“I believe, with different leadership, we would have kept much of our vote in traditional Labour areas,” Tony Blair said. “He (Corbyn) personified politically a brand of quasi-revolutionary socialism, mixing far-left economic policy with deep hostility to Western foreign policy which never has appealed to traditional Labour voters and never will appeal to them.”
Rebecca Long-Bailey, born 22 September 1979. Rebecca Long-Bailey, the self-styled socialist has been described as a “rising star”. Rebecca Long-Bailey was brilliant on [BBC Question Time] with convincing common-sense answers. Next generation of our socialist leadership team emerging,” McDonnell said. Rebecca Long-Bailey Biography.
“This (election) very much troubles us,” Deputy Israeli Foreign Minister Tzipi Hotovely told Ynet TV. “It is true that we as a country cannot say we support this-or-that candidate, but Corbyn is a real danger to Israel-Britain relations, and I know British Jewry are very worried about this possibility.”
U.K. voters were deciding Thursday who they want to resolve the stalemate over Brexit in a parliamentary election seen as one of the most important since the end of World War II. Voting was underway across the country in a contest that pits Prime Minister Boris Johnson, who says he will take Britain out of the European Union by Jan. 31, against opposition leader Jeremy Corbyn, who promises another referendum on Brexit. With so much at stake, political parties have pushed the boundaries of truth, transparency and reality during five weeks of campaigning. Johnson’s Conservative Party was criticized for using misleading tactics on social media, while Corbyn’s Labour Party sought to win votes by promising to tax the rich, boost government spending and nationalize industries such as railroads and water companies. One of the focal points of the ugly campaign was the National Health Service, a deeply respected institution that has struggled to meet rising demand after nine years of austerity under Conservative-led governments. Jill Rutter, program director for the Institute for Government, said one of the things that stood out during the campaign was the shamelessness of the politicians. She cited Johnson’s claim that the Conservatives would build 40 hospitals. In fact that number includes many existing facilities that will be renovated. “Normally, if you point out to people that something doesn’t stand up, it’s actually sort of fiction, you slightly expect them to start … replacing that with a different new fact? Rutter said. “But here, actually, you’ve
British Prime Minister Boris Johnson said on Monday he was putting on hold further cuts in corporation tax and told voters he would pump the money into services such as health instead, addressing a central issue in the Dec. 12 election. “We are postponing further cuts in corporation tax,” Boris Johnson told business leaders at a conference organised by Britain’s main business lobby, the CBI. “This saves 6 billion pounds that we can put into the priorities of the British people, including the NHS (National Health Service),” he said. Britain had been due to cut its corporation tax rate to 17% next year, down from 19% now, which is already one of the lowest among the world’s big industrialised economies.Most Popular Jeremy Corbyn Calls For a Second Referendum Nicola Sturgeon: ‘Focus on Reality’ Boris Johnson Johnson, Merkel, Macron Brexit Talks Encouraging – UK Officials Corbyn Vows to Do ‘Everything Necessary’ to Stop No-Deal Brexit Boris Johnson About to Shut Down Parliament Boris Johnson Calling Queen’s Speech For Oct. 14: What You Need to Know Johnson has faced questions about how he would pay for the extra public spending that he has promised, without ramping up borrowing sharply. In September, his finance minister Sajid Javid announced the biggest increase in day-to-day spending in 15 years in what was widely seen as an attempt to counter the spending promises of the left-wing opposition Labour Party. Johnson’s announcement received a cautious welcome from the head of the CBI. “Postponing further cuts to corporation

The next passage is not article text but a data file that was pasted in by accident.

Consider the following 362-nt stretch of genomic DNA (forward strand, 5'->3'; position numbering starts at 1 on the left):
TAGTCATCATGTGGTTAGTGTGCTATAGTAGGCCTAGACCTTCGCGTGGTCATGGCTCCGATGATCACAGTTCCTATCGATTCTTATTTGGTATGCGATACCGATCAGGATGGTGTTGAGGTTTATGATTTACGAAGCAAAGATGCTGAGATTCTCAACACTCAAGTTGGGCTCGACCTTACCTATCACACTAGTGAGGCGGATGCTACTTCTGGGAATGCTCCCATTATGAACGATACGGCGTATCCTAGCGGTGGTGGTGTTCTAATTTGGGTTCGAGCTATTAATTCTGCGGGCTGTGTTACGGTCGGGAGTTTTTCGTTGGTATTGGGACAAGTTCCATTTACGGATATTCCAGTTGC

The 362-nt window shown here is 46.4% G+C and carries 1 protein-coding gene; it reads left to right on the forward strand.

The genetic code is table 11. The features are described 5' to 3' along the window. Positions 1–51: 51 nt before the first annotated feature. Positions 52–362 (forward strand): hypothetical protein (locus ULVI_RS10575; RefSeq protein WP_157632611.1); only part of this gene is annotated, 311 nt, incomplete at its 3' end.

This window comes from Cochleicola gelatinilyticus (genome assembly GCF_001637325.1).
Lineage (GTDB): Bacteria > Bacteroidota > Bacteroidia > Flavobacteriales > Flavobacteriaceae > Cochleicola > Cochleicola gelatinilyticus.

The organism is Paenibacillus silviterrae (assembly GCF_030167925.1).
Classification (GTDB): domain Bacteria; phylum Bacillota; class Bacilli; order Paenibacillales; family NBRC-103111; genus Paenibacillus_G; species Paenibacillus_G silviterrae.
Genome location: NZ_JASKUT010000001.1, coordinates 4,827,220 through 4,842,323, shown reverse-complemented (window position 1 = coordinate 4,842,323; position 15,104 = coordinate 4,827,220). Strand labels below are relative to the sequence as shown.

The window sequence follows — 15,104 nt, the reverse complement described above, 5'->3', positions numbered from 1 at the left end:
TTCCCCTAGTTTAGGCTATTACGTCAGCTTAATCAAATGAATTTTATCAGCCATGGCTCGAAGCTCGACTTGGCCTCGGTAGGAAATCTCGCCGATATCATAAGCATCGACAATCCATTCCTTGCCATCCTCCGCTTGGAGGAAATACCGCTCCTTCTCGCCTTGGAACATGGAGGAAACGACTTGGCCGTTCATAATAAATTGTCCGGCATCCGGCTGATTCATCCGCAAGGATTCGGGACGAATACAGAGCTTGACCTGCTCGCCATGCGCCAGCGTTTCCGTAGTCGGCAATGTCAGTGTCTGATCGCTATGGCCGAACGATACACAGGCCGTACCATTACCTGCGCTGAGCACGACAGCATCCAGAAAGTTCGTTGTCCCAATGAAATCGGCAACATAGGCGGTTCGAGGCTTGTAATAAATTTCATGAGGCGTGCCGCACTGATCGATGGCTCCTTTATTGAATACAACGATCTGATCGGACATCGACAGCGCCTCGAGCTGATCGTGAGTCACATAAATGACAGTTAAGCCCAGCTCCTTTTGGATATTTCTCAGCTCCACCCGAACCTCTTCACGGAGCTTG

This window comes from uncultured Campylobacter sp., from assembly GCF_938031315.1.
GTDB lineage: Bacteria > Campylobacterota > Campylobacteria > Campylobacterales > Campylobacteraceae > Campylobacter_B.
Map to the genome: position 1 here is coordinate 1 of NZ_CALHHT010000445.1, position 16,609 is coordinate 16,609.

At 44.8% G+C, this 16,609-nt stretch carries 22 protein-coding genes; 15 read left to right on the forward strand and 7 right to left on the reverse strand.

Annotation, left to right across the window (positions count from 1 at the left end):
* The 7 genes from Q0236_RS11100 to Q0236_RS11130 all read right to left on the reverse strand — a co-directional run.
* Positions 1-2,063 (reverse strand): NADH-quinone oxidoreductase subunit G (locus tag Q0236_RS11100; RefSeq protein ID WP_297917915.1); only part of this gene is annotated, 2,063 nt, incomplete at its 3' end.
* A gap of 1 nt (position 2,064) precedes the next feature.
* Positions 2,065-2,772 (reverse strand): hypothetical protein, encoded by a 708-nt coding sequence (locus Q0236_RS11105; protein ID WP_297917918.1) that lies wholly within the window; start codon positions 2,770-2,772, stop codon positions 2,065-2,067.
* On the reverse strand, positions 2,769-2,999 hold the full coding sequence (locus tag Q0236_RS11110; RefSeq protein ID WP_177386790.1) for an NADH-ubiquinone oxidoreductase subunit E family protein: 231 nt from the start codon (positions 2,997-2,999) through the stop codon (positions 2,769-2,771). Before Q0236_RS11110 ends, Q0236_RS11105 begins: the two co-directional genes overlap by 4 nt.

Jules Wilde has never voted for Britain’s Conservatives and would hate to do so at the Dec. 12 election, yet for the first time in his life, the 62-year-old carer is considering backing the governing party because of Brexit. Wrapped up against icy wind in the northwestern English town of Crewe, Wilde is one of thousands of supporters of the main opposition Labour Party who Prime Minister Boris Johnson hopes to win over to secure a parliamentary majority and push through his “great new deal” to leave the European Union. In regions of northern and central England which traditionally back Labour and are known as the “red wall”, Johnson’s team hopes to break the opposition party’s hold on voters, who have, sometimes for generations, rejected his party’s overtures. Crewe and Nantwich constituency, which voted in favour of leaving the EU in a 2016 referendum, has sometimes been described as a bellwether, and anecdotal evidence suggests some diehard Labour supporters are edging towards the Conservatives. Split between the industrial and railway town of Crewe and its more affluent neighbour Nantwich, only 48 more voters backed Labour than the Conservatives in 2017, making it a prime “swing seat” that Johnson’s team hopes to win back. In Wilde’s case, the prime minister’s promise to “get Brexit done” seems to be working. Born of personal experience caring for a friend who struggled to find the right healthcare, Wilde backs Brexit to control the levels of immigration from the EU he suspects is stretching Britain’s